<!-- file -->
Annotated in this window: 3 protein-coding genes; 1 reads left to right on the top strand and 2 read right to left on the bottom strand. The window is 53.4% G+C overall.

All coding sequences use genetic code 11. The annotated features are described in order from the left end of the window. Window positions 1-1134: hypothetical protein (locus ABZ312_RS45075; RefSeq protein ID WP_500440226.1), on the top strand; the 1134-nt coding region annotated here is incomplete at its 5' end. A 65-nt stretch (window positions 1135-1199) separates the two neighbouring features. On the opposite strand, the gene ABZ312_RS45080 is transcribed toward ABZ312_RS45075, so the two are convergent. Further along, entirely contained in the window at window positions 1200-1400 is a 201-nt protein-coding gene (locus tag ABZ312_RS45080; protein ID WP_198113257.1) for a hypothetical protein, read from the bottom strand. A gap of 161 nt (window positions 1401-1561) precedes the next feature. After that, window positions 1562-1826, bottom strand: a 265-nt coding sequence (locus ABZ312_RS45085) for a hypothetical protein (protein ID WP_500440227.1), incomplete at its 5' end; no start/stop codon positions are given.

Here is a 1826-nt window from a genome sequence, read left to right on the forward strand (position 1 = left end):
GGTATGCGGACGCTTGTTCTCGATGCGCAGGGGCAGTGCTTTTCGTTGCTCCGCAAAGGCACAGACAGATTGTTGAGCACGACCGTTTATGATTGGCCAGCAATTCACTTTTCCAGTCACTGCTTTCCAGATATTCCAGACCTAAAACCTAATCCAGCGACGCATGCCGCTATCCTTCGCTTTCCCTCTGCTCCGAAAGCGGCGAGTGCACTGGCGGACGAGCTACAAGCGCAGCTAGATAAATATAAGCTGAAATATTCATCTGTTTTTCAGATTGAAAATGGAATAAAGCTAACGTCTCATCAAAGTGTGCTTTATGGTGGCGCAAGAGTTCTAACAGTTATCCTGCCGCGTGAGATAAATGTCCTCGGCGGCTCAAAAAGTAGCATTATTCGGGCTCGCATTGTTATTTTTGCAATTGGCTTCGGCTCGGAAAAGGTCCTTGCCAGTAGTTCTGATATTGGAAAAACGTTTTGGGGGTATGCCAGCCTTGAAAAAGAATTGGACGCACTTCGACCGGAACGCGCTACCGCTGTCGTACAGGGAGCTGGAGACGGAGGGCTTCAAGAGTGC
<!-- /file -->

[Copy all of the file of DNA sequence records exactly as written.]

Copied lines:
Annotated in this window: 3 protein-coding genes; 1 reads left to right on the top strand and 2 read right to left on the bottom strand. The window is 53.4% G+C overall.

All coding sequences use genetic code 11. The annotated features are described in order from the left end of the window. Window positions 1-1134: hypothetical protein (locus ABZ312_RS45075; RefSeq protein ID WP_500440226.1), on the top strand; the 1134-nt coding region annotated here is incomplete at its 5' end. A 65-nt stretch (window positions 1135-1199) separates the two neighbouring features. On the opposite strand, the gene ABZ312_RS45080 is transcribed toward ABZ312_RS45075, so the two are convergent. Further along, entirely contained in the window at window positions 1200-1400 is a 201-nt protein-coding gene (locus tag ABZ312_RS45080; protein ID WP_198113257.1) for a hypothetical protein, read from the bottom strand. A gap of 161 nt (window positions 1401-1561) precedes the next feature. After that, window positions 1562-1826, bottom strand: a 265-nt coding sequence (locus ABZ312_RS45085) for a hypothetical protein (protein ID WP_500440227.1), incomplete at its 5' end; no start/stop codon positions are given.

Here is a 1826-nt window from a genome sequence, read left to right on the forward strand (position 1 = left end):
GGTATGCGGACGCTTGTTCTCGATGCGCAGGGGCAGTGCTTTTCGTTGCTCCGCAAAGGCACAGACAGATTGTTGAGCACGACCGTTTATGATTGGCCAGCAATTCACTTTTCCAGTCACTGCTTTCCAGATATTCCAGACCTAAAACCTAATCCAGCGACGCATGCCGCTATCCTTCGCTTTCCCTCTGCTCCGAAAGCGGCGAGTGCACTGGCGGACGAGCTACAAGCGCAGCTAGATAAATATAAGCTGAAATATTCATCTGTTTTTCAGATTGAAAATGGAATAAAGCTAACGTCTCATCAAAGTGTGCTTTATGGTGGCGCAAGAGTTCTAACAGTTATCCTGCCGCGTGAGATAAATGTCCTCGGCGGCTCAAAAAGTAGCATTATTCGGGCTCGCATTGTTATTTTTGCAATTGGCTTCGGCTCGGAAAAGGTCCTTGCCAGTAGTTCTGATATTGGAAAAACGTTTTGGGGGTATGCCAGCCTTGAAAAAGAATTGGACGCACTTCGACCGGAACGCGCTACCGCTGTCGTACAGGGAGCTGGAGACGGAGGGCTTCAAGAGTGC